In her third book, Doyle (Love Warrior, 2016, etc.) begins with a life-changing event. “Four years ago,” she writes, “married to the father of my three children, I fell in love with a woman.” That woman, Abby Wambach, would become her wife. Emblematically arranged into three sections—“Caged,” “Keys,” “Freedom”—the narrative offers, among other elements, vignettes about the soulful author’s girlhood, when she was bulimic and felt like a zoo animal, a “caged girl made for wide-open skies.” She followed the path that seemed right and appropriate based on her Catholic upbringing and adolescent conditioning. After a downward spiral into “drinking, drugging, and purging,” Doyle found sobriety and the authentic self she’d been suppressing. Still, there was trouble: Straining an already troubled marriage was her husband’s infidelity, which eventually led to life-altering choices and the discovery of a love she’d never experienced before. Throughout the book, Doyle remains open and candid, whether she’s admitting to rigging a high school homecoming court election or denouncing the doting perfectionism of “cream cheese parenting,” which is about “giving your children the best of everything.” The author’s fears and concerns are often mirrored by real-world issues: gender roles and bias, white privilege, racism, and religion-fueled homophobia and hypocrisy. Some stories merely skim the surface of larger issues, but Doyle revisits them in later sections and digs deeper, using friends and familial references to personify their impact on her life, both past and present. Shorter pieces, some only a page in length, manage to effectively translate an emotional gut punch, as when Doyle’s therapist called her blooming extramarital lesbian love a “dangerous distraction.” Ultimately, the narrative is an in-depth look at a courageous woman eager to share the wealth of her experiences by embracing vulnerability and reclaiming her inner strength and resiliency.

Doyle offers another lucid, inspiring chronicle of female empowerment and the rewards of self-awareness and renewal.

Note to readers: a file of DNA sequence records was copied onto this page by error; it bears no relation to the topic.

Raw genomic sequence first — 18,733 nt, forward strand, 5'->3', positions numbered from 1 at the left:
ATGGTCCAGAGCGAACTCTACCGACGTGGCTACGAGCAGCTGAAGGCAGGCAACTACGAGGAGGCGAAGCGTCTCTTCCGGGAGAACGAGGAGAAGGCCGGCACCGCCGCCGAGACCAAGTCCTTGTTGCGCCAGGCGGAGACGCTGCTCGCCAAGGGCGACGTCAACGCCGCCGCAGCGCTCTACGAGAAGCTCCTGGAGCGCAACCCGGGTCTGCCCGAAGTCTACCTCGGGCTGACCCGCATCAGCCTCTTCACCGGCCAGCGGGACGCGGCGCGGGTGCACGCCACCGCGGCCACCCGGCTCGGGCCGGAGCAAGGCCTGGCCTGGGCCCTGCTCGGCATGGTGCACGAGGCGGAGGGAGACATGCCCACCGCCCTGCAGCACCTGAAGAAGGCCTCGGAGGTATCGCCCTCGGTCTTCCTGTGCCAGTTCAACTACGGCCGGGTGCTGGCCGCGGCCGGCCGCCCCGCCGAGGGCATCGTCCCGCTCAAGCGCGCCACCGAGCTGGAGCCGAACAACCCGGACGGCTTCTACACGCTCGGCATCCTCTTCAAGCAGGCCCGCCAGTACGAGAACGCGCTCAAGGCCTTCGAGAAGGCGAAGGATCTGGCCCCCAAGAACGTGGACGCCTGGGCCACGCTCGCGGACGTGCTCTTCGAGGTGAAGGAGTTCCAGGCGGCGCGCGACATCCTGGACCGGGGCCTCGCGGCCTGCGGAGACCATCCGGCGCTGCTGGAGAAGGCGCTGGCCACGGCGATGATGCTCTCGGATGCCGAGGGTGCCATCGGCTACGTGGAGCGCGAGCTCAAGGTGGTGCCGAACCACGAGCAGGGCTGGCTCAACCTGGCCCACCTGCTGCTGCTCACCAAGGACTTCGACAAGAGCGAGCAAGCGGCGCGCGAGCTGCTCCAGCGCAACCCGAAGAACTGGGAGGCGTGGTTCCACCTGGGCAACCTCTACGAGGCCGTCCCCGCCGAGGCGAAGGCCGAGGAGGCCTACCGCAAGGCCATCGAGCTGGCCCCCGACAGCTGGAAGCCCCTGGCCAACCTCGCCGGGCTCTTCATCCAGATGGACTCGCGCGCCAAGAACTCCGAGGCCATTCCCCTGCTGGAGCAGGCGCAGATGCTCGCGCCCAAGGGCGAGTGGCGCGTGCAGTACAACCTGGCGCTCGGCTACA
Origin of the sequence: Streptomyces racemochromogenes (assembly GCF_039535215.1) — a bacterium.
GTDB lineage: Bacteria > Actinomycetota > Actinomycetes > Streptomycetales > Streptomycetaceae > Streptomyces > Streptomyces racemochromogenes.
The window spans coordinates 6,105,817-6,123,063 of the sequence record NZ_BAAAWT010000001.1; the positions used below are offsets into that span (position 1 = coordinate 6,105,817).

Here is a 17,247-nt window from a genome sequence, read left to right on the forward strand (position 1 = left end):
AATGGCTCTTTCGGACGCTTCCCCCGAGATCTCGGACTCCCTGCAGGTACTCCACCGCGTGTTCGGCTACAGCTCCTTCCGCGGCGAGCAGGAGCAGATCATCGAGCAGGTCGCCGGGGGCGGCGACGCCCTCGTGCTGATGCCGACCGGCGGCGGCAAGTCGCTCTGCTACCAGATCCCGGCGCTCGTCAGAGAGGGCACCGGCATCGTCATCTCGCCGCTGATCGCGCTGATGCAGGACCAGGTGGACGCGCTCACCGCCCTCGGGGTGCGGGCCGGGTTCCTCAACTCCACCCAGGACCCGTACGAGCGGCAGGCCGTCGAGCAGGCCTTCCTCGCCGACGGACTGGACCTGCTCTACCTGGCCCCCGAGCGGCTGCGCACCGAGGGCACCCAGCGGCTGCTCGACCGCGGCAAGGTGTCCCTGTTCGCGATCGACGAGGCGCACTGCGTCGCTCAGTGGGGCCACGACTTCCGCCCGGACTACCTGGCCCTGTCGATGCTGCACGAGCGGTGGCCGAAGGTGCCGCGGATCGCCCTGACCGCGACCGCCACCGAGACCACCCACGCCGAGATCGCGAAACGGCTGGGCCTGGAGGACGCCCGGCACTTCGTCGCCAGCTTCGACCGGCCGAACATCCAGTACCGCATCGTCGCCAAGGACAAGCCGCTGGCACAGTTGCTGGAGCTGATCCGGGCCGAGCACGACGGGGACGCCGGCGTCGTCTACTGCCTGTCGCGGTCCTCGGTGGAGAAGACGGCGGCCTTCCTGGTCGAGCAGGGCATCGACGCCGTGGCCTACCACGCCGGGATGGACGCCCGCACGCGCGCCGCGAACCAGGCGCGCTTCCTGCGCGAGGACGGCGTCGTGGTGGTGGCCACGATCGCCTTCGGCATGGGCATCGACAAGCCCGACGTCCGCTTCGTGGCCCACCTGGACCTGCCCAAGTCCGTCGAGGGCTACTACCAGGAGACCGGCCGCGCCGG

Pub Date: March 10, 2020

ISBN: 978-1-9848-0125-8

Page Count: 352

Publisher: Dial

Review Posted Online: Dec. 22, 2019

Kirkus Reviews Issue: Jan. 15, 2020

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An eye-opening glimpse into the attempted self-unmaking of one of Hollywood’s most recognizable talents.


The debut memoir from the pop and fashion star.

Early on, Simpson describes the book she didn’t write: “a motivational manual telling you how to live your best life.” Though having committed to the lucrative deal years before, she “walked away,” fearing any sort of self-help advice she might give would be hypocritical. Outwardly, Simpson was at the peak of her success, with her fashion line generating “one billion dollars in annual sales.” However, anxiety was getting the better of her, and she admits she’d become a “feelings addict,” just needing “enough noise to distract me from the pain I’d been avoiding since childhood. The demons of traumatic abuse that refused to let me sleep at night—Tylenol PM at age twelve, red wine and Ambien as a grown, scared woman. Those same demons who perched on my shoulder, and when they saw a man as dark as them, leaned in to my ear to whisper, ‘Just give him your light. See if it saves him…’ ” On Halloween 2017, Simpson hit rock bottom, and, with the intervention of her devoted friends and husband, began to address her addictions and underlying fears. In this readable but overlong narrative, the author traces her childhood as a Baptist preacher’s daughter moving 18 times before she “hit fifth grade,” and follows her remarkable rise to fame as a singer. She reveals the psychological trauma resulting from years of sexual abuse by a family friend, experiences that drew her repeatedly into bad relationships with men, most publicly with ex-husband Nick Lachey. Admitting that she was attracted to the validating power of an audience, Simpson analyzes how her failings and triumphs have enabled her to take control of her life, even as she was hounded by the press and various music and movie executives about her weight. Simpson’s memoir contains plenty of personal and professional moments for fans to savor.

An eye-opening glimpse into the attempted self-unmaking of one of Hollywood’s most recognizable talents.

Pub Date: Feb. 4, 2020

ISBN: 978-0-06-289996-5

Page Count: 416

Publisher: Dey Street/HarperCollins

Review Posted Online: Feb. 16, 2020